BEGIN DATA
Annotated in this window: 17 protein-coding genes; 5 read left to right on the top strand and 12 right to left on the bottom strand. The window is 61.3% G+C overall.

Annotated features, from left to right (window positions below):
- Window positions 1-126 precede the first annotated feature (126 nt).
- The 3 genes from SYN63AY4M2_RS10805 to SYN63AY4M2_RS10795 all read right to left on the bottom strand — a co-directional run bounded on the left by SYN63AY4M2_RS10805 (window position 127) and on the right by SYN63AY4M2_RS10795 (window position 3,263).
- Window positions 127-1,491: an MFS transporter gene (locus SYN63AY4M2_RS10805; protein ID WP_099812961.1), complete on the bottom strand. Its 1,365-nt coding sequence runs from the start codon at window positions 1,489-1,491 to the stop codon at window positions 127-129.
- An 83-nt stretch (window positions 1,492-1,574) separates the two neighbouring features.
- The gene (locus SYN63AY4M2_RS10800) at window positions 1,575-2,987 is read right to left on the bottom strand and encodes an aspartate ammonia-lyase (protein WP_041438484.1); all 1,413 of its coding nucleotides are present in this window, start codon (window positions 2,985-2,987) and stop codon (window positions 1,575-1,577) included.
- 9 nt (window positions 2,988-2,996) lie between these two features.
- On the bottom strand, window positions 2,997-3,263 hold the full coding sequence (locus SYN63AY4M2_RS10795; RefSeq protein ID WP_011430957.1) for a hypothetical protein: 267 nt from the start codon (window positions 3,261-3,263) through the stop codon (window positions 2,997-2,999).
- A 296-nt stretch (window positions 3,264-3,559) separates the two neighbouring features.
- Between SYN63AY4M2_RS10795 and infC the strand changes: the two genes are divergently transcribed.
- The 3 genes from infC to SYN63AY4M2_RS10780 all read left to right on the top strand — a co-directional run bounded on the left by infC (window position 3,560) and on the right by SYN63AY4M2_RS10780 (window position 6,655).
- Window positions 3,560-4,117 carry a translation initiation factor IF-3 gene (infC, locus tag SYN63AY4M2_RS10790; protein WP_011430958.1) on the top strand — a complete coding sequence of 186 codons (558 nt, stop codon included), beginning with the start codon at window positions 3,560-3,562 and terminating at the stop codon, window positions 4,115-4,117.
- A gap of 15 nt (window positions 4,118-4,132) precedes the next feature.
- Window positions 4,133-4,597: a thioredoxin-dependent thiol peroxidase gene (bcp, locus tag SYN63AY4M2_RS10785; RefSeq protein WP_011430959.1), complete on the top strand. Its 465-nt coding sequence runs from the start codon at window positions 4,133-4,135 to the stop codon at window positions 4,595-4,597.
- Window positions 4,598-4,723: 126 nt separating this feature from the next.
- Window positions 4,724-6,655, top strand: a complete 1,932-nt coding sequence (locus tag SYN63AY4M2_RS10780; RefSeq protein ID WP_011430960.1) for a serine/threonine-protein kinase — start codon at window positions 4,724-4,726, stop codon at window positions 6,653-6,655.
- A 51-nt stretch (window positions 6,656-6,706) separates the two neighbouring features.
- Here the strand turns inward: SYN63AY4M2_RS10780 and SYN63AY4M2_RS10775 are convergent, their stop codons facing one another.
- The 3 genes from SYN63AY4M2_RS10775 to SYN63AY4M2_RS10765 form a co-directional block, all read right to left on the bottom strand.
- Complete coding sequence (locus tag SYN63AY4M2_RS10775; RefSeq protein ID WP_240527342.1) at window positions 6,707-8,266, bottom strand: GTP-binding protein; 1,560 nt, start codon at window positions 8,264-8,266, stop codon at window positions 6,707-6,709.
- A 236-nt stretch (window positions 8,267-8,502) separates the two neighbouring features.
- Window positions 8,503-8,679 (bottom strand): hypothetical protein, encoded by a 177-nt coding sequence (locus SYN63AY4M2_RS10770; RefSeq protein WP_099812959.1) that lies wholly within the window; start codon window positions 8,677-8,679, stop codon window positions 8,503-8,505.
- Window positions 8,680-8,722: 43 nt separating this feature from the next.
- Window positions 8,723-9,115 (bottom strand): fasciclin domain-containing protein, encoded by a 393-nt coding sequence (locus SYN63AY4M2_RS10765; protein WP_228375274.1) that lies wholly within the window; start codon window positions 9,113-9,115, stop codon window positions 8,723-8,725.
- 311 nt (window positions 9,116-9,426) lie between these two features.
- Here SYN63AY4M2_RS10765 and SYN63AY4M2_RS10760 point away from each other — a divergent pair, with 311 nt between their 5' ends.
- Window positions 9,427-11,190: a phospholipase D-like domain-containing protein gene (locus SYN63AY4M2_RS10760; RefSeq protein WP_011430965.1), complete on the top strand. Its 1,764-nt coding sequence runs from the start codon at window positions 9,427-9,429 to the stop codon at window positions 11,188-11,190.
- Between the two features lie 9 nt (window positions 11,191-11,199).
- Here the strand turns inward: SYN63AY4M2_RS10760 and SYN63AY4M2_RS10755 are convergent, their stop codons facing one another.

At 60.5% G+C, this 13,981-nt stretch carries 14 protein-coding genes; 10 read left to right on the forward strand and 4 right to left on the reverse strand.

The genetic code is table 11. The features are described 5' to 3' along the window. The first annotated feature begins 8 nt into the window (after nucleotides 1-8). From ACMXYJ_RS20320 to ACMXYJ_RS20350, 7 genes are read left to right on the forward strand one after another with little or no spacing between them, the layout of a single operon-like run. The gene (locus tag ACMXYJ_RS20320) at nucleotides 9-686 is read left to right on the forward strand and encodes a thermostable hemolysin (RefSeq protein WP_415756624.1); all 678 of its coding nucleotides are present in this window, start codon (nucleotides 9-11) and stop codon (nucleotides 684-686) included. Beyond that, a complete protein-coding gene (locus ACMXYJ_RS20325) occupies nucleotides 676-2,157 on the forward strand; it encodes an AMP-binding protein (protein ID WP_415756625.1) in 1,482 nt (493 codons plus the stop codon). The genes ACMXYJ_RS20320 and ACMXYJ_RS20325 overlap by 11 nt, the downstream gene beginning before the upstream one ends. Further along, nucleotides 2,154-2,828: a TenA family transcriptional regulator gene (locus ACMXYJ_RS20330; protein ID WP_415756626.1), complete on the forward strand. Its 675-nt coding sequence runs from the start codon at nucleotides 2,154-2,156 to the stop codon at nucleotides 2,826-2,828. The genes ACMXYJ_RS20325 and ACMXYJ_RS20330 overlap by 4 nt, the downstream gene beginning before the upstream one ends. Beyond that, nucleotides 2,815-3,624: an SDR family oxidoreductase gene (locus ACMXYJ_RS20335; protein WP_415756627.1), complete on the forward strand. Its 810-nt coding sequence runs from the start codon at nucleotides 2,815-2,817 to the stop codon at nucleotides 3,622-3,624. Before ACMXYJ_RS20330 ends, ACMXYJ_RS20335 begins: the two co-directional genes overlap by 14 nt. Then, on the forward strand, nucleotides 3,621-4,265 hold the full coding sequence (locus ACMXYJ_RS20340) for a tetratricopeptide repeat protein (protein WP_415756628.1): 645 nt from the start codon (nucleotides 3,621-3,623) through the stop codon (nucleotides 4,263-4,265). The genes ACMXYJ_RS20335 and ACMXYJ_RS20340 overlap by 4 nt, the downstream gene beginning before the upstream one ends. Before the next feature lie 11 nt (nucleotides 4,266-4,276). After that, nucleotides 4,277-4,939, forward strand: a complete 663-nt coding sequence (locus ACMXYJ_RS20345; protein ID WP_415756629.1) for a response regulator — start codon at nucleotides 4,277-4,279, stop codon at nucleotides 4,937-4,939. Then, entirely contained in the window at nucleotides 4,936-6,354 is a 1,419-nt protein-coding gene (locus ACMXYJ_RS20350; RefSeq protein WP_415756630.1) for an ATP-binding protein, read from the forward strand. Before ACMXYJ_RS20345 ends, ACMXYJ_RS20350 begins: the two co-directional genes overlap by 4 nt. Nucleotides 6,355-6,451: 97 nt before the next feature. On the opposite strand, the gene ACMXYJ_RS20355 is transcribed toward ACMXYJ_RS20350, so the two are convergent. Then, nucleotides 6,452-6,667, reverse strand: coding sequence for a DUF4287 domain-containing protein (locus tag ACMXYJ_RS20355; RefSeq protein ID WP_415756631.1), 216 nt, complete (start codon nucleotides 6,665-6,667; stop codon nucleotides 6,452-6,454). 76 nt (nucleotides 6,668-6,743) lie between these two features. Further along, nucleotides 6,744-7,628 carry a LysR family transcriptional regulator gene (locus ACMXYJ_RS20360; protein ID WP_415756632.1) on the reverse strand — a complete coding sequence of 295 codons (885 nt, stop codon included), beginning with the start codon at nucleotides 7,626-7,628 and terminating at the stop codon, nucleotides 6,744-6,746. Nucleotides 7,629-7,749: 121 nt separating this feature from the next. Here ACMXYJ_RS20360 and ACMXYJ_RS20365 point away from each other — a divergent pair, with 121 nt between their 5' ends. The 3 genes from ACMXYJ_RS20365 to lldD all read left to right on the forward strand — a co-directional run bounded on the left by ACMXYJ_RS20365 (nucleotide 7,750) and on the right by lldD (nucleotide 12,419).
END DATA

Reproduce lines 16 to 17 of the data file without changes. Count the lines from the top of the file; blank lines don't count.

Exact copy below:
- Window positions 4,598-4,723: 126 nt separating this feature from the next.
- Window positions 4,724-6,655, top strand: a complete 1,932-nt coding sequence (locus tag SYN63AY4M2_RS10780; RefSeq protein ID WP_011430960.1) for a serine/threonine-protein kinase — start codon at window positions 4,724-4,726, stop codon at window positions 6,653-6,655.